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  • High-tack wall prints, advice on installing them, please?

    Posted by John McNickle on November 26, 2021 at 10:05 am

    Guys I’ve been down to a trade job for a firm I do work with which is 2 large wall prints, straightforward enough as I’ve applied loads of walls, the issues I had on the first wall are

    A. it hasn’t been given time to properly degas so it’s like chewing gum

    B. it drops are 4 metres long

    C. I haven’t gone with high tack on interior walls before, when it just touches the wall its stuck and its lifting paint so it’s gone

    D. over the 4 metre drop there is about a 4mm stretch, I’m guessing because the degassing hasn’t happened so it’s still soft and even its own weight over that drop is pulling at it


    has anyone any tips to help on the next wall, I’ve left the prints out to try to harden up a bit but I also know that the lam will stop the degas so it can only escape through the glue side which makes it double high tack


    thanks for any advice

    Gary Forbes replied 2 years, 6 months ago 6 Members · 6 Replies
  • 6 Replies
  • David Wilde

    November 26, 2021 at 1:50 pm

    I cant help with your current issues I’m afraid, but I can pont you in the right direction going forward.

    1) never use high tack vinyl on a wall. Use a specialst wall covering. These are easy to position/reposition during install and adhere better after being left a few hours. We use a woven wall covering from Image Perfect but there are plenty out there. This also solves your ‘stretch’ issue, as these generally do not stretch even under significant pressure.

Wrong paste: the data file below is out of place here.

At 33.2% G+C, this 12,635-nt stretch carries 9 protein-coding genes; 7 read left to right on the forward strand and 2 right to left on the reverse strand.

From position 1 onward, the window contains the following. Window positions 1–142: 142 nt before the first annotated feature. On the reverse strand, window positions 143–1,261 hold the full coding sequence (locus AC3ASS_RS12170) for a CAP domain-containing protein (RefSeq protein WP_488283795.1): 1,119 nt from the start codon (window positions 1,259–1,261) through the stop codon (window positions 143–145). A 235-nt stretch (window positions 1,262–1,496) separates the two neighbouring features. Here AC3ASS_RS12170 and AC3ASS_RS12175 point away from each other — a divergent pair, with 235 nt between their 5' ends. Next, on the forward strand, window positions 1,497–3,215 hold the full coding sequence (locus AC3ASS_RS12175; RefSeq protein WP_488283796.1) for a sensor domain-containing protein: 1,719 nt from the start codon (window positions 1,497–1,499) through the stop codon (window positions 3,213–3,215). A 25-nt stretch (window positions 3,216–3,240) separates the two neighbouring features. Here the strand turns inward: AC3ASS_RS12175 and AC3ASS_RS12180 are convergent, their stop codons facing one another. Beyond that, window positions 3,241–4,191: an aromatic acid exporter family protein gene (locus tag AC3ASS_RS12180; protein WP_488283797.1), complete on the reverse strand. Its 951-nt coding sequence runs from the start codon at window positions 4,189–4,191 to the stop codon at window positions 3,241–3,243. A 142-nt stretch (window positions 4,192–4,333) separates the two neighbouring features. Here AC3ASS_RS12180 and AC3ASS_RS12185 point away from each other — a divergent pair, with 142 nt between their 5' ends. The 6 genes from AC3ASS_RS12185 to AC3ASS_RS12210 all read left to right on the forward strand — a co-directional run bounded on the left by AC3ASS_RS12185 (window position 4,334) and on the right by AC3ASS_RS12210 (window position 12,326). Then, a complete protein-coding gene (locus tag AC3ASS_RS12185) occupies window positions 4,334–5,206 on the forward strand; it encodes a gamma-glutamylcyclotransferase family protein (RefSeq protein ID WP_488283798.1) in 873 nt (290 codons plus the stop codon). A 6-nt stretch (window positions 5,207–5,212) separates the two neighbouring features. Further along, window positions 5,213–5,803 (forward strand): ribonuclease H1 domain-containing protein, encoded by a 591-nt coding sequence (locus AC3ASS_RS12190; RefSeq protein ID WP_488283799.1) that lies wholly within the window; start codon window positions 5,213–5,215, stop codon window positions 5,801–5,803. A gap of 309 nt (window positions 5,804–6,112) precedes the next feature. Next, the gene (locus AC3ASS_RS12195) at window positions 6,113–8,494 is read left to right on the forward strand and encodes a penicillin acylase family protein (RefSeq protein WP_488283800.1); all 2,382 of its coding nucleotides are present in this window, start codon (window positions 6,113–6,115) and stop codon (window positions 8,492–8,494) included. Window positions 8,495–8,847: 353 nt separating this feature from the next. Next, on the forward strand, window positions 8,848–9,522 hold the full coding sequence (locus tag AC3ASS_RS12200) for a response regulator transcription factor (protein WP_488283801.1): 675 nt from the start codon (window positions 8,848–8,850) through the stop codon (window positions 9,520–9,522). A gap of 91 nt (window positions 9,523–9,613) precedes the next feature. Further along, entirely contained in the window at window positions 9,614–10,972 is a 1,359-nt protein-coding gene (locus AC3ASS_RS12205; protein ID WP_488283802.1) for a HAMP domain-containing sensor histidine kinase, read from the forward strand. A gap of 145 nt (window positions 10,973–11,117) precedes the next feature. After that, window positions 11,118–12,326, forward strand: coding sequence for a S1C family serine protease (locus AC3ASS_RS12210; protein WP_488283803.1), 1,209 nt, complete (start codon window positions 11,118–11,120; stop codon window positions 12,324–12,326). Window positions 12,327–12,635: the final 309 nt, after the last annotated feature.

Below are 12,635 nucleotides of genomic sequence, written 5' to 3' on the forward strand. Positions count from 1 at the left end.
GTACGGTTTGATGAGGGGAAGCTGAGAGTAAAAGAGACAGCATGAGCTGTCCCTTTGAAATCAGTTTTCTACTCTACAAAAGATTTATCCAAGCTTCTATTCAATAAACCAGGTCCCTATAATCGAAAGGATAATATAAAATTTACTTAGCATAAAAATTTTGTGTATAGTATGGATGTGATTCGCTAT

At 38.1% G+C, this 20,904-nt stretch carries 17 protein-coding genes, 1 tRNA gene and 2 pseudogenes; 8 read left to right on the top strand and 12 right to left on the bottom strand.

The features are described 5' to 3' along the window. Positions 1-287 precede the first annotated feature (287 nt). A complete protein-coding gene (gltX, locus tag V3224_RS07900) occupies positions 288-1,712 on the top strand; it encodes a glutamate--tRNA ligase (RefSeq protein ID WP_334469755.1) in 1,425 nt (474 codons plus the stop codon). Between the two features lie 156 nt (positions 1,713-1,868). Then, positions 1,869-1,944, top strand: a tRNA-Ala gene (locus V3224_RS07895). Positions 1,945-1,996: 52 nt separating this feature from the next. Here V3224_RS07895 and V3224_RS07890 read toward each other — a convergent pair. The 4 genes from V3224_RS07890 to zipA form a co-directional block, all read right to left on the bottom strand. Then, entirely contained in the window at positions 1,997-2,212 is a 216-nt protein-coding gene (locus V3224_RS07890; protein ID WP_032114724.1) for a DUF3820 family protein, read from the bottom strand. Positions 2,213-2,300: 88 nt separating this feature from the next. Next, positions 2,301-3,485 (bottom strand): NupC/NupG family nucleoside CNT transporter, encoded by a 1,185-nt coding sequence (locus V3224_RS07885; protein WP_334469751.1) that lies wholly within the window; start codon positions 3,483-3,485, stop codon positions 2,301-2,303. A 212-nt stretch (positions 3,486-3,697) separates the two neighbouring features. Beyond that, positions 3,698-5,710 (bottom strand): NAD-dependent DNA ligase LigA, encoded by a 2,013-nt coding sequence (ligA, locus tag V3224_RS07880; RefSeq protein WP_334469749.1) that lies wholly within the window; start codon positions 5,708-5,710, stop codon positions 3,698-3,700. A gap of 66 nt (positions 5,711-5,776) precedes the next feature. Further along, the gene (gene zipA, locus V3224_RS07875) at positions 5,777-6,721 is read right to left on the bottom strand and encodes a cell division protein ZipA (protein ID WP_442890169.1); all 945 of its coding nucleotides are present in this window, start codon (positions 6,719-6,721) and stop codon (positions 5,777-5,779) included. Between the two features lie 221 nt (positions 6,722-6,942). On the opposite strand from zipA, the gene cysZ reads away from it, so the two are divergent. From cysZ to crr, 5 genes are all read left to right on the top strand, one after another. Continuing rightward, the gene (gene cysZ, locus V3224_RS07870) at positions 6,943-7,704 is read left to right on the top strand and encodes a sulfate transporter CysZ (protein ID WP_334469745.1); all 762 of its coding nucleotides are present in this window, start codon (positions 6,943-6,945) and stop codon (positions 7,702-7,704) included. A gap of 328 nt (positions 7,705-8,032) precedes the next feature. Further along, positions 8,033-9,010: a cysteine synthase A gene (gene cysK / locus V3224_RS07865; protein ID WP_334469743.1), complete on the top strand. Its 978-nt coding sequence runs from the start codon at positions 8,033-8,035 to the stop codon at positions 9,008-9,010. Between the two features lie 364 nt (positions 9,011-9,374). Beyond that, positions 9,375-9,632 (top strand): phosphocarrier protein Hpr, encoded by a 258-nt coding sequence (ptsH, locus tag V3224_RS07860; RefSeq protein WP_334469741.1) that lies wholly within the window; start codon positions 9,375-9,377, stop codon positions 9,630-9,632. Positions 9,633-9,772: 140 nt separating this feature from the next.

2) Never laminate a wall covering, it’s a recipe for disaster. Going 2 ply on a wall covering not only adds weight to the graphic but also expansion/contraction issues. Often, laminate and the vinyl are fighting against each other which can result in lifting/bubbling because the surface is porous unless a primer is used.

    Hope this helps.

  • RobertLambie

    November 28, 2021 at 10:26 am

    I am sure you have already, but you must be clear before continuing that there are issues arising from how the company has provided you with these prints to install for them. if nothing else, if there is an install error, they must be sympathetic and “they” must be prepared to swallow the extra cost to replace.

    Here is a method I have used for many years installing truck wraps “outside in the sun” with non-air release cast vinyl.
    It keeps the vinyl square and perfectly aligned but also limits any stretch you may get over the length.

    Basically masking tape the panel into place as shown.

    flap back the top half and peel out the lining paper and cut off excess paper straight and fold 50mm back on itself.
    Apply the vinyl from the middle to the top.
    then remove the masking tape and apply the bottom half.
    You will see I have formed a “T” in the middle, it is important to make the T, 2-3 layers of masking tape or it will simply tear with the weight of the vinyl being folded back on it and the whole thing will come away.